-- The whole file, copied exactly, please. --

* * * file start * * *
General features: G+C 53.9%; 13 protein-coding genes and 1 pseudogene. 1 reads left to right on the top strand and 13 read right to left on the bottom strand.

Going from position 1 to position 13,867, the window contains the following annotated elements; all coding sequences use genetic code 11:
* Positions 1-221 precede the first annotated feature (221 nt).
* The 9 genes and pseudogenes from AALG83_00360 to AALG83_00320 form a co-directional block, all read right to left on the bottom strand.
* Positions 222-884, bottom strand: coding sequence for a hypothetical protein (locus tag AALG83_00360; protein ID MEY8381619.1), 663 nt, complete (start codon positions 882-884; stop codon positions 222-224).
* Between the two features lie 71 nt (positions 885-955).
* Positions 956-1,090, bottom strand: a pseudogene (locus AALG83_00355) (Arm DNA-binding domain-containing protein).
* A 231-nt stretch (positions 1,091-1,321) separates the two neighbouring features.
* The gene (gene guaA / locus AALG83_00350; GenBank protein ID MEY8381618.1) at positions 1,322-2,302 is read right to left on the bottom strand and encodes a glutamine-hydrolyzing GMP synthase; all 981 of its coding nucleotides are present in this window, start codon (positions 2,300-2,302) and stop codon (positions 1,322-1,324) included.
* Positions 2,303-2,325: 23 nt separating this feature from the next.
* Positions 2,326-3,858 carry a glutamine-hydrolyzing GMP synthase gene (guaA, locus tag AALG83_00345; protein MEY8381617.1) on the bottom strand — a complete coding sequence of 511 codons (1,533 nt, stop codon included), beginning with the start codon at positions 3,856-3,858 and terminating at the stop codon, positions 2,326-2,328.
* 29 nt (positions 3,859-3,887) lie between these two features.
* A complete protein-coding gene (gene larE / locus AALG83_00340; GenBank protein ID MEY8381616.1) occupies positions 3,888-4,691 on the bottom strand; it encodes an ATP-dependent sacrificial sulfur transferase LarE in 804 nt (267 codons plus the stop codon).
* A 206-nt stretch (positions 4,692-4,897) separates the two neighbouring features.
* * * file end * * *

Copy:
General features: G+C 53.9%; 13 protein-coding genes and 1 pseudogene. 1 reads left to right on the top strand and 13 read right to left on the bottom strand.

Going from position 1 to position 13,867, the window contains the following annotated elements; all coding sequences use genetic code 11:
* Positions 1-221 precede the first annotated feature (221 nt).
* The 9 genes and pseudogenes from AALG83_00360 to AALG83_00320 form a co-directional block, all read right to left on the bottom strand.
* Positions 222-884, bottom strand: coding sequence for a hypothetical protein (locus tag AALG83_00360; protein ID MEY8381619.1), 663 nt, complete (start codon positions 882-884; stop codon positions 222-224).
* Between the two features lie 71 nt (positions 885-955).
* Positions 956-1,090, bottom strand: a pseudogene (locus AALG83_00355) (Arm DNA-binding domain-containing protein).
* A 231-nt stretch (positions 1,091-1,321) separates the two neighbouring features.
* The gene (gene guaA / locus AALG83_00350; GenBank protein ID MEY8381618.1) at positions 1,322-2,302 is read right to left on the bottom strand and encodes a glutamine-hydrolyzing GMP synthase; all 981 of its coding nucleotides are present in this window, start codon (positions 2,300-2,302) and stop codon (positions 1,322-1,324) included.
* Positions 2,303-2,325: 23 nt separating this feature from the next.
* Positions 2,326-3,858 carry a glutamine-hydrolyzing GMP synthase gene (guaA, locus tag AALG83_00345; protein MEY8381617.1) on the bottom strand — a complete coding sequence of 511 codons (1,533 nt, stop codon included), beginning with the start codon at positions 3,856-3,858 and terminating at the stop codon, positions 2,326-2,328.
* 29 nt (positions 3,859-3,887) lie between these two features.
* A complete protein-coding gene (gene larE / locus AALG83_00340; GenBank protein ID MEY8381616.1) occupies positions 3,888-4,691 on the bottom strand; it encodes an ATP-dependent sacrificial sulfur transferase LarE in 804 nt (267 codons plus the stop codon).
* A 206-nt stretch (positions 4,692-4,897) separates the two neighbouring features.